PSAT scores have just come out and you might be looking at your score wondering what exactly it means. Is it a good score? Worthy of getting you into your dream school or getting you a scholarship? How is it different from the SAT? Does it mean you have to take the SAT instead of the ACT to get into college? Read for the answer to these questions and more.
What is the PSAT?
The PSAT is a standardized test taken by high school juniors and sophomores. It measures college readiness and what you learned in high school.
“PSAT” stands for Preliminary SAT. Did you know there were two versions of the tests? There’s the PSAT/NMSQT and the PSAT 10 (and even the PSAT 9 for freshmen at some schools!).
The PSAT/NMSQT is given in the fall at school to 11th and 10th graders. “NMSQT” stands for National Merit Scholarship Qualifying Test. According to CollegeBoard, “Scores from this test are used by scholarship programs, including the National Merit® Scholarship Program, to look for eligible students.”
The PSAT 10 is given in the spring at school to 10th graders. Scholarship programs use the scores to look for eligible students, but the National Merit Scholarship Program isn’t included.
Essentially, the PSAT/NMSQT and PSAT 10 are the same test, just offered at different times. For clarity, I’ll refer to both as “the PSAT” in the rest of the post.
The PSAT has a cumulative score range of 320-1520. It is made up of two section scores: Evidence-Based Reading and Writing (EBRW), and Math. Those sections each have a range of 160-760. They are added together to get your cumulative score.
The PSAT has 3 test scores, Reading, Writing and Language, and Math, each given a subscore from 8-38. There are also two cross-test scores, Analysis in History/Social Studies and Analysis in Science (from 8-38) and 7 subscores under Reading and Writing and Language and Math (from 1-15.)
What’s a “good” PSAT score?
When you log in to your CollegeBoard account to view your scores, you’ll see college readiness benchmarks for each section. The benchmarks for 2020-2021 are 430 for Evidence-Based Reading and Writing and 480 for Math for sophomores and 460 for Evidence-Based Reading and Writing and 510 for Math for juniors.
If you score at or above the benchmark, that means you’re on track to be ready for college when you graduate high school, according to CollegeBoard. However, scoring below this benchmark likely means you have more preparation to do to be college-ready.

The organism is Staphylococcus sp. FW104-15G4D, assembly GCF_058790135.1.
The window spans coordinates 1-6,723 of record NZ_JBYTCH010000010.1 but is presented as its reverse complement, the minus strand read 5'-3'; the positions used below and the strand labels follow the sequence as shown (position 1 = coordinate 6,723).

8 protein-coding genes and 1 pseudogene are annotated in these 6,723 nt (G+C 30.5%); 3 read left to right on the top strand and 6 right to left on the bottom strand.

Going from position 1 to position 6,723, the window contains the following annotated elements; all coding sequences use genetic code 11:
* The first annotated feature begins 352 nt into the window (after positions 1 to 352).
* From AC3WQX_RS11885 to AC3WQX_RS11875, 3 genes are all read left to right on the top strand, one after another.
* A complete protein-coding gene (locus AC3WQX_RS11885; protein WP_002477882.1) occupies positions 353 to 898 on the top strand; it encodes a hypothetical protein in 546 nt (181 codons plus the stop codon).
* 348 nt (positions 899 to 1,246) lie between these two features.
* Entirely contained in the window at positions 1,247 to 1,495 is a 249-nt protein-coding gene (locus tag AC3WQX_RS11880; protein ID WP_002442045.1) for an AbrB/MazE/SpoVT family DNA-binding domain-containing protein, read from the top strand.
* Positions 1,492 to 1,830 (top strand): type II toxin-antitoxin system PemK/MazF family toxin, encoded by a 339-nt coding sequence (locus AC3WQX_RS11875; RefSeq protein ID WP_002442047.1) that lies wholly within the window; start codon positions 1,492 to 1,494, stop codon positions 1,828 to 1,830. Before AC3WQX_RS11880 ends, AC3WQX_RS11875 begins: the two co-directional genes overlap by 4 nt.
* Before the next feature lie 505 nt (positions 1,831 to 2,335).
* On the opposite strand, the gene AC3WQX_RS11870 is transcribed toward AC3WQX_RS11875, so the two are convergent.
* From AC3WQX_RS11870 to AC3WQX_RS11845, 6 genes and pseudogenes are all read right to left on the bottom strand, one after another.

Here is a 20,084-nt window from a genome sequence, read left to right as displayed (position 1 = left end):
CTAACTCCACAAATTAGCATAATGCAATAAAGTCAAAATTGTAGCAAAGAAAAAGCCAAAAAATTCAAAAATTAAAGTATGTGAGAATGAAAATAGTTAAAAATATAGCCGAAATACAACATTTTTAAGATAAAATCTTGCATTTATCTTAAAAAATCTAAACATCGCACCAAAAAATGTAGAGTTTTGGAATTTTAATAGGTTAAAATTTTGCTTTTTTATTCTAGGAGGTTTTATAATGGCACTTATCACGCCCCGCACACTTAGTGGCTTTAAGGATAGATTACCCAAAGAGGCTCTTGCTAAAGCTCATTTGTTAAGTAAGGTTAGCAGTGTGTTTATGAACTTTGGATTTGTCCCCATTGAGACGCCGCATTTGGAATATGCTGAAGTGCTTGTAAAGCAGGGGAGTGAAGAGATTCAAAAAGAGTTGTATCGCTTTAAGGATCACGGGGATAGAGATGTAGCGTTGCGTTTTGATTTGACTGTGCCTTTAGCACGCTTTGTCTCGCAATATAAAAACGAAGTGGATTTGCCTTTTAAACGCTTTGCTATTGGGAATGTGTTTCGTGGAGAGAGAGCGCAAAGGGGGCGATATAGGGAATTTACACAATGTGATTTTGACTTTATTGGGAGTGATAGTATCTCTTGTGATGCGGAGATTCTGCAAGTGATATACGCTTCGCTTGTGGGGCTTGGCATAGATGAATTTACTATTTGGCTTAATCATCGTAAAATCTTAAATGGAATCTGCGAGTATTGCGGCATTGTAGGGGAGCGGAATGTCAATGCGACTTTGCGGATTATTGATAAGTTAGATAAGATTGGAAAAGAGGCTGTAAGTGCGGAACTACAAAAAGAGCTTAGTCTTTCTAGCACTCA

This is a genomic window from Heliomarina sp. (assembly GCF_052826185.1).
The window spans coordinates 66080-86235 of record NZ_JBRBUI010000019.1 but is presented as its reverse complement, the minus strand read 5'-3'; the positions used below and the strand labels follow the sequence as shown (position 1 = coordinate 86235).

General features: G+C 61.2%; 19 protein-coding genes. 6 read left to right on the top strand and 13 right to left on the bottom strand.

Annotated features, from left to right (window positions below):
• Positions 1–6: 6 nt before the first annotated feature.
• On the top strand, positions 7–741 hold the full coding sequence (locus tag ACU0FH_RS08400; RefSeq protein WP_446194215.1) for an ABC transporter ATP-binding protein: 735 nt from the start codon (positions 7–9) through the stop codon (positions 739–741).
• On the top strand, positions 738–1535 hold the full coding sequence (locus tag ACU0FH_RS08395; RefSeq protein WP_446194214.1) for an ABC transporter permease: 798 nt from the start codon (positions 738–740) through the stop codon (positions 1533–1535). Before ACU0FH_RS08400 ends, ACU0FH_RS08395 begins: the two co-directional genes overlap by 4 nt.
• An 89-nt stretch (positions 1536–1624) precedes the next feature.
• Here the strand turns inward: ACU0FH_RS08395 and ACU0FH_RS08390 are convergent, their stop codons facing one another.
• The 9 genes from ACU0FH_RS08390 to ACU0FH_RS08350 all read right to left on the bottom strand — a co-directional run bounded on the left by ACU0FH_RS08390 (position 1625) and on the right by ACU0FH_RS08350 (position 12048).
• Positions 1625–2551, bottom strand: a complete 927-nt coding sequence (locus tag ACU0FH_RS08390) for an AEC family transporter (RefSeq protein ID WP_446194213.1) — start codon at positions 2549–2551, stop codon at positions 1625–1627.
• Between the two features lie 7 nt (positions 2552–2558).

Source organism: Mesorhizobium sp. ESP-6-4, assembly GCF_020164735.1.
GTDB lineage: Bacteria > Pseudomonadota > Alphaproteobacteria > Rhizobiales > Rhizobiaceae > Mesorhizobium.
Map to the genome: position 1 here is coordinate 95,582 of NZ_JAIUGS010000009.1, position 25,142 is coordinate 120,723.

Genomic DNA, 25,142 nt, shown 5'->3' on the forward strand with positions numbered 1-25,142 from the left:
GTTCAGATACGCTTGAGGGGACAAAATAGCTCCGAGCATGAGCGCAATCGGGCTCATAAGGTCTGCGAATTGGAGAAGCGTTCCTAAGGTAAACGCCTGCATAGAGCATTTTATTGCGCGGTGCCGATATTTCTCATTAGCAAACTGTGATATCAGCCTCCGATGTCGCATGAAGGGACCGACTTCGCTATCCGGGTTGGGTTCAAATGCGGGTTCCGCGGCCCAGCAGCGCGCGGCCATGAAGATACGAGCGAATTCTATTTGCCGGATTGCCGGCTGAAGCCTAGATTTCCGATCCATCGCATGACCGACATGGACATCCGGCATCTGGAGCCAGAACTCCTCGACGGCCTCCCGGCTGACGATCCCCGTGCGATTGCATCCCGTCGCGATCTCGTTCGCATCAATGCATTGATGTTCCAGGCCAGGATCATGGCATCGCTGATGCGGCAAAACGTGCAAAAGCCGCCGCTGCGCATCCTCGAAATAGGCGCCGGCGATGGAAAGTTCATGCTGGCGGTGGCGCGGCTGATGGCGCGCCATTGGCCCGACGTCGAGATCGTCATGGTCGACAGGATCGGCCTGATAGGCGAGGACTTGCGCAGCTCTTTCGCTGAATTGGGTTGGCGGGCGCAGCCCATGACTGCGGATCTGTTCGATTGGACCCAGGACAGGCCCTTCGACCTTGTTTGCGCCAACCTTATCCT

You’ll also see a percentile rank, a number from 1-99 that shows how well you scored as compared to other students. For example, scoring in the 63rd percentile means you scored better or the same as 63-percent of the students in your grade. The higher your percentile rank, the better your score.
But let’s talk numbers! View the chart below for a better idea of where your score falls.
|Percentile||EBRW Score||Math Score||Cumulative Score|
|Very Good: 75-89%||550-600||530-580||1080-1190|
|Good/Above Average: 56-74%||490-540||470-520||960-1070|
|Low/Below Average: 1-44%||160-440||160-440||320-890|
Note: If you’re planning to apply to the most selective schools in the country, you want your score to be in the 95th percentile or higher. Keep in mind that other parts of your college application, like your academic profile (GPA and course rigor), should be strong in tandem with your scores.
How can you improve your score?
The PSAT is a great indicator of how you’ll do on the actual SAT. If you were to take the SAT, your score would be very close to your PSAT score. But you still have the option of taking the ACT instead. You can also use your PSAT score to see whether the SAT or ACT is a better fit.
If you’re concerned about whether your score is good enough to get into the schools you’re applying to, check out the 50th percentile SAT scores for accepted students. Your score should fall at or above this range to be a competitive applicant.
If your score is significantly below the average SAT scores, or you want to improve your score to increase your chances of getting into college or earning a scholarship, you have plenty of time to study! You can self-study using online resources or a test prep book, or you can do tutoring with a test prep expert. We find one-on-one tutoring with an expert tutor alongside online skill-building software to be the most effective.